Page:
I suddenly, it seems, have things

I need to be

Rather than this old burnt out bag of flesh

And crumbling calcium deposits collected for me.

So tell me dear, tell me love

You know our days are numbered here …

Posted in flash fiction

Millie’s Gone

WordPress Daily Prompt – Fraud

Moira packed each picture away carefully. Eventually Levee Harolds family would want some things but boxes of wedding pictures featuring his soon to be missing widow? Those weren’t likely to be the best souvenirs of his life. There would be some story about sweet Moira Harolds spinning out of control in the wake of her husband’s death, perhaps she would disappear to begin another life. Those were details that the former Mrs. Harolds didn’t have to bother with.

No, the only concern Moira had was packing boxes that would be eventually picked up by someone and her new packet of papers.

Moira ran a thumb over a silver and gold frame holding a particularly stereotypical wedding shot of her and her now deceased husband. When she looked at it through the eyes of her new persona, one Vera Milguy, she felt little. There was perhaps a twinge of sadness for the former Mrs. Harolds, after all Vera Milguy wasn’t a complete monster.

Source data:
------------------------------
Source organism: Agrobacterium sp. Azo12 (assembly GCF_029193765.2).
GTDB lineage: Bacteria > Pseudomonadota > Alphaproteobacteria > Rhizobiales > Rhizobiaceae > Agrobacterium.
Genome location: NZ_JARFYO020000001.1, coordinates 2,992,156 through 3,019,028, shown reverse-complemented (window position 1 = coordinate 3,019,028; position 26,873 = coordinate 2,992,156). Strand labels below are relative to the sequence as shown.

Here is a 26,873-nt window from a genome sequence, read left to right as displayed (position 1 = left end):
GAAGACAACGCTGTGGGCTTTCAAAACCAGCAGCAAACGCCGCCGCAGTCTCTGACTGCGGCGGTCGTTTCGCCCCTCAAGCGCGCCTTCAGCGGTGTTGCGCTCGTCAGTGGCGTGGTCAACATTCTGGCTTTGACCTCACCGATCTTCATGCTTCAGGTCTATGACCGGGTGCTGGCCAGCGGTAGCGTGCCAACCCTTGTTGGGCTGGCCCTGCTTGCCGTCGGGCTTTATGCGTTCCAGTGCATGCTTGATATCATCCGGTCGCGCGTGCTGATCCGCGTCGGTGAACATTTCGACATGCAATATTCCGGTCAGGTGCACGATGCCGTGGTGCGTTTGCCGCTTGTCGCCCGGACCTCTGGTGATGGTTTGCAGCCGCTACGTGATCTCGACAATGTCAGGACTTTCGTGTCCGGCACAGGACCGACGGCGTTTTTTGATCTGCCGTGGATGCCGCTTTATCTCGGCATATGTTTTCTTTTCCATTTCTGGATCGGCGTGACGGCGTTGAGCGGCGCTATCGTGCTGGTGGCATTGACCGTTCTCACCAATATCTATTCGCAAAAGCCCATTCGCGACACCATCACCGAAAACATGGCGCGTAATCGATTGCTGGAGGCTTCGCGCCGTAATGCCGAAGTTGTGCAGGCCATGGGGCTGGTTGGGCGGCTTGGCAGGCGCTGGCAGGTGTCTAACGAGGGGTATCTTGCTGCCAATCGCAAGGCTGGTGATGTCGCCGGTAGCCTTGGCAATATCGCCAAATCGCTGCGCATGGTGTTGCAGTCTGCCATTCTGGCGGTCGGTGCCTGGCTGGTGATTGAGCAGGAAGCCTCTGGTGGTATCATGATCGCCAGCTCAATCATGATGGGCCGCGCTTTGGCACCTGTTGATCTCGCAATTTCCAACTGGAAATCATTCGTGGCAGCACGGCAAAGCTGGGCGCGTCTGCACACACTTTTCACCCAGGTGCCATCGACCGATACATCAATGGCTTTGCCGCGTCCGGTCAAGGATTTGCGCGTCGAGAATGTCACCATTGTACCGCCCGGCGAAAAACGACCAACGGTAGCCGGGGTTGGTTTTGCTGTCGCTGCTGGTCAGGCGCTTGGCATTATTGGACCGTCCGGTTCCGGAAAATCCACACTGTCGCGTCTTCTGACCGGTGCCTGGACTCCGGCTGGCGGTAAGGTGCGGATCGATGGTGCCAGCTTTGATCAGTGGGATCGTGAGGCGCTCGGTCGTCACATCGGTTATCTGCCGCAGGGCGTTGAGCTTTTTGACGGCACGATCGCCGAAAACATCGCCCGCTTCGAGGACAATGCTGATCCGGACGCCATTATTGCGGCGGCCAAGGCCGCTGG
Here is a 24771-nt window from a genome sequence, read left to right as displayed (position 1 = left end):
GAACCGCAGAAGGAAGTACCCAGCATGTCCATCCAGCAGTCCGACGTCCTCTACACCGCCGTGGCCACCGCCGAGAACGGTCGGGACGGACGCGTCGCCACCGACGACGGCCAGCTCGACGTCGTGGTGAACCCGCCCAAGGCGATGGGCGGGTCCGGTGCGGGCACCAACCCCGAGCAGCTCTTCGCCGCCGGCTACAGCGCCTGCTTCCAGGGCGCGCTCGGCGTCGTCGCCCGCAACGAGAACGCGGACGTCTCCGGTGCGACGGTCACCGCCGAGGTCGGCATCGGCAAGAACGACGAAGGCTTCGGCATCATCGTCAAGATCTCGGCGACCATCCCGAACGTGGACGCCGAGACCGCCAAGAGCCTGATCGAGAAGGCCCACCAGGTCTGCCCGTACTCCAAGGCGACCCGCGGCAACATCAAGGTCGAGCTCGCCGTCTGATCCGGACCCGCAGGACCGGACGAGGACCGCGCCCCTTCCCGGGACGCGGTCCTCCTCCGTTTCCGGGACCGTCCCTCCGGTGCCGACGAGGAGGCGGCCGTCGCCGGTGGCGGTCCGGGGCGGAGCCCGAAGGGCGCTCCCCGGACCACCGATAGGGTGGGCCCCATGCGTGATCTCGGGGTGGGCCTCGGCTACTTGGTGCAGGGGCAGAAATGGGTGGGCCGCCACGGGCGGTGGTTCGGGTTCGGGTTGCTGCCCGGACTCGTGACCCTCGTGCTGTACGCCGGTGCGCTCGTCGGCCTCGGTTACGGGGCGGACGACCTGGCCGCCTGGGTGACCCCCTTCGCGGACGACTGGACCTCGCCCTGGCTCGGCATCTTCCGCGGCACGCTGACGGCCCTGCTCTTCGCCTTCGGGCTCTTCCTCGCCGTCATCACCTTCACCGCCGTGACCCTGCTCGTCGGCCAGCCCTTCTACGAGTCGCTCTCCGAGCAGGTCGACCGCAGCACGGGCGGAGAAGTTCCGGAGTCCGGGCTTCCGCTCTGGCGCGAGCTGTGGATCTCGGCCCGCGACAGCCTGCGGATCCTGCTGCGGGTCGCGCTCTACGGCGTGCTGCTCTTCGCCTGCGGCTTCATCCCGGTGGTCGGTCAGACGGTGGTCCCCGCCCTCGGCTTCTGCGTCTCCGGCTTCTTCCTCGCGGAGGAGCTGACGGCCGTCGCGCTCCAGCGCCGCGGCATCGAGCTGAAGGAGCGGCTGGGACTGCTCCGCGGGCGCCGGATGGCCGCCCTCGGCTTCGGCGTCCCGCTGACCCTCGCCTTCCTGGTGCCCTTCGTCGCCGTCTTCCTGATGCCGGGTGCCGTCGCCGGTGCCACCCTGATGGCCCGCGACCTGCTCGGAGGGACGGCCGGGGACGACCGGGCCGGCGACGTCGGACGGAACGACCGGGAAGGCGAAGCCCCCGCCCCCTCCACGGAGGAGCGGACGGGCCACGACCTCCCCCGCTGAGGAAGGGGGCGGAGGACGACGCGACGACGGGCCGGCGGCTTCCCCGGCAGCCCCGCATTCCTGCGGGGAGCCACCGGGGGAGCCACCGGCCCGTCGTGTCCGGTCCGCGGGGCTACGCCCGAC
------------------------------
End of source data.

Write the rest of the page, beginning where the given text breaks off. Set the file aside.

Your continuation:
Beyond that though there was something else brewing. A feeling that neither Moira nor Vera could quite place. A deep unsettling sadness was threatening to take hold.

“Maybe it’s better to set these to the side for now.” The woman dropped the frame back onto the soft carpeted floor and stretched. The former Mrs. Harolds had been quite sentimental. It made sorting through things a chore. None the less it was something that had to be done in some capacity. She smiled to herself as she thought of the guidebook. People would shit themselves if they knew there was a guidebook.